Today is one of those days for Real Talk with Dead Folks, an occasional Breadcrumbs feature. I knew it this morning when I learned it was the birthday of French painter Paul Delvaux, and I spent my coffee silence with his work.
Joyeux anniversaire, Paul Delvaux. You would have been ninety-eight today.
You are known for your nude women, your long shadows, your anxious isolation.
I like your Break of Day, the topless figures gathered in what is either a palace courtyard or its ruins. At first I think they are women, then I see what appear initially to be the finned tails of mermaids.
But that is mossy bark, not scales, and those are roots, not tails. And then I look closer: the faces, the pose of their hands, their stiff necks. These are not women, exactly, but statues of flesh and trunk.
I consider the roots, how tight they look, not quite spread and not quite rooted, and so close to one another. It seems impossible for them to make it very long like that, in such arid land. Behind them, a clothed woman is running, the desert floor behind her.
Mountains congregate in the distance, under sky.
Elsewhere, Gestapo were making arrests, Stalin was enforcing his Great Purge––mere preludes to the next world war. Your skeletons were often more animated than your fleshy counterparts.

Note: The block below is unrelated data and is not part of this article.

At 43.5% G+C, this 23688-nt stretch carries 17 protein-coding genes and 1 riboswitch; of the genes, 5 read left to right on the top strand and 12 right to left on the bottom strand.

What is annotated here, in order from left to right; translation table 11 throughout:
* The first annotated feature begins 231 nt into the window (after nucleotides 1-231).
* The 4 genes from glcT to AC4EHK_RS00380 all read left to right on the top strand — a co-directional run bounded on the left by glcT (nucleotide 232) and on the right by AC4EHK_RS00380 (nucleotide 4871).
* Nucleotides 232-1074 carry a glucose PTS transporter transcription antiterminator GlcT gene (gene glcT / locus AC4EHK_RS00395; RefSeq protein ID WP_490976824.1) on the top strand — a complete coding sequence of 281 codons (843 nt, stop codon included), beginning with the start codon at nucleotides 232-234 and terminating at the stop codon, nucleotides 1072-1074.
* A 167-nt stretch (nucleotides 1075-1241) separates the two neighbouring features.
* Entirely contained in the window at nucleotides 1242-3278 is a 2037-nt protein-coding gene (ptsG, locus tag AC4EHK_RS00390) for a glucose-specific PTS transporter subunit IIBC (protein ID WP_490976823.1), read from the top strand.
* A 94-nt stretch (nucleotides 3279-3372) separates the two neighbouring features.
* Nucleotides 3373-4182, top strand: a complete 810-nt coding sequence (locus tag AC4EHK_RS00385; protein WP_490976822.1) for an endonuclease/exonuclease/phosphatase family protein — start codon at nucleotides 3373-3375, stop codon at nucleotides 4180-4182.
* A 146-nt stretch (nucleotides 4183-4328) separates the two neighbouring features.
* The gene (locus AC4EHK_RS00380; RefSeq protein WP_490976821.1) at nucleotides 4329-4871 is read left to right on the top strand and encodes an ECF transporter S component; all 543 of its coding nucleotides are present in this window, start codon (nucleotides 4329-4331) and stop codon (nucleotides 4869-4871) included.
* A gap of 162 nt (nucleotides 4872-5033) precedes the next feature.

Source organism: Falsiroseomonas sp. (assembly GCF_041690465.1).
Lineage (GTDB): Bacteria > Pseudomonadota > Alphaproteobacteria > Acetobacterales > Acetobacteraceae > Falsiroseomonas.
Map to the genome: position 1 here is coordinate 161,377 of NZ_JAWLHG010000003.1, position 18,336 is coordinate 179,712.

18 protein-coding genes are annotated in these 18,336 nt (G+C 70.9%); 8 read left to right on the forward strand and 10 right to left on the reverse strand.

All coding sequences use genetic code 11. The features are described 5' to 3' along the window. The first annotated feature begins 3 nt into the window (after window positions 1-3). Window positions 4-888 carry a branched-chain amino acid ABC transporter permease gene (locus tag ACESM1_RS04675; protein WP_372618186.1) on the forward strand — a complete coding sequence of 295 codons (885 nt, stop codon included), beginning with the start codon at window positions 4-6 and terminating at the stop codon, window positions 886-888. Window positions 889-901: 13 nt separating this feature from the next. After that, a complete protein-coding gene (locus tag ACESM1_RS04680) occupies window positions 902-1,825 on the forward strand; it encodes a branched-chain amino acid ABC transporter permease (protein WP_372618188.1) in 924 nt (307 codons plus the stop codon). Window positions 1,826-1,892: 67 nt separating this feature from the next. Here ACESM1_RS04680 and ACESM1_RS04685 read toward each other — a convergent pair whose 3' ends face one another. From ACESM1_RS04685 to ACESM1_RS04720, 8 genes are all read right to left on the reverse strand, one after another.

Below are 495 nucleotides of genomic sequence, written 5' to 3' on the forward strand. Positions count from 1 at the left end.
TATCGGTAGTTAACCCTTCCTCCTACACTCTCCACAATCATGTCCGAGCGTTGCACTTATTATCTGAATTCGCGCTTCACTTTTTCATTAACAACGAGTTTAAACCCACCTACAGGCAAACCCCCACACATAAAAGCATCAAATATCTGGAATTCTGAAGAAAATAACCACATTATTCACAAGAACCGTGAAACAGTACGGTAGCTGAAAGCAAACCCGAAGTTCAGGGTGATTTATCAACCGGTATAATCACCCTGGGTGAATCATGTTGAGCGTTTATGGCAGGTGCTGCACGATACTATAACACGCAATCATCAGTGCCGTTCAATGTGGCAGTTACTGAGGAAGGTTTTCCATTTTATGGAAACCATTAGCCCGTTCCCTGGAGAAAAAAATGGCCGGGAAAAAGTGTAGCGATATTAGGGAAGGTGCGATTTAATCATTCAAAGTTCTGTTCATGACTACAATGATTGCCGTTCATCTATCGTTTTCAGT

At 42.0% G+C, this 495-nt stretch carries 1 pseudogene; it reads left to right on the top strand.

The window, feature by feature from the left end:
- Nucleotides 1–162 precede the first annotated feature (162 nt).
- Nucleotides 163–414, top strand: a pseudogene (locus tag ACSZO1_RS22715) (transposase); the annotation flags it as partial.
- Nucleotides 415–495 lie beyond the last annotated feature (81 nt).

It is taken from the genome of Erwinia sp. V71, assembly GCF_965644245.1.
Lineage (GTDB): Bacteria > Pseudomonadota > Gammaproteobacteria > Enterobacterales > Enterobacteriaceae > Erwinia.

The home of your childhood was burned during the war years. What became of your beloved trains? Desire and horror met on your platforms. You studied music in the museum room, while skeletons in a glass cabinet appeared to watch.
You knew the anxious city, haunted with skeletons. You called it the climate of silent streets, with shadows of people who can’t be seen.
Mirrors, moon, candles, books: these were your favored elements. Around the nudes and the flute players, your skeletons danced. Always in your paintings, this sense of waiting: of separation, this terrifying emptiness; this ongoing cycle of arrivals and departures.
It’s the little girl in the dress I am wondering about, the one with her back to the viewer. She is watching the trains by moonlight. What else does she see?
Always in your paintings, there she is: the beautiful but inaccessible muse. You painted her anyway, unable to keep from looking.
It is for this that I bow to you. The way you saw death everywhere, and still looked for something else. The way you seemed to know your salvation to be just out of reach, while you reached anyway–– seeming to accept, by your actions, some unspoken contract. We all sign it to live here, but most are afraid to read the fine print. It’s enough sometimes, to live for the unseen, the untouched. I like to think that this is what makes your skeletons move the way they do.
More about Paul Delvaux’s work:
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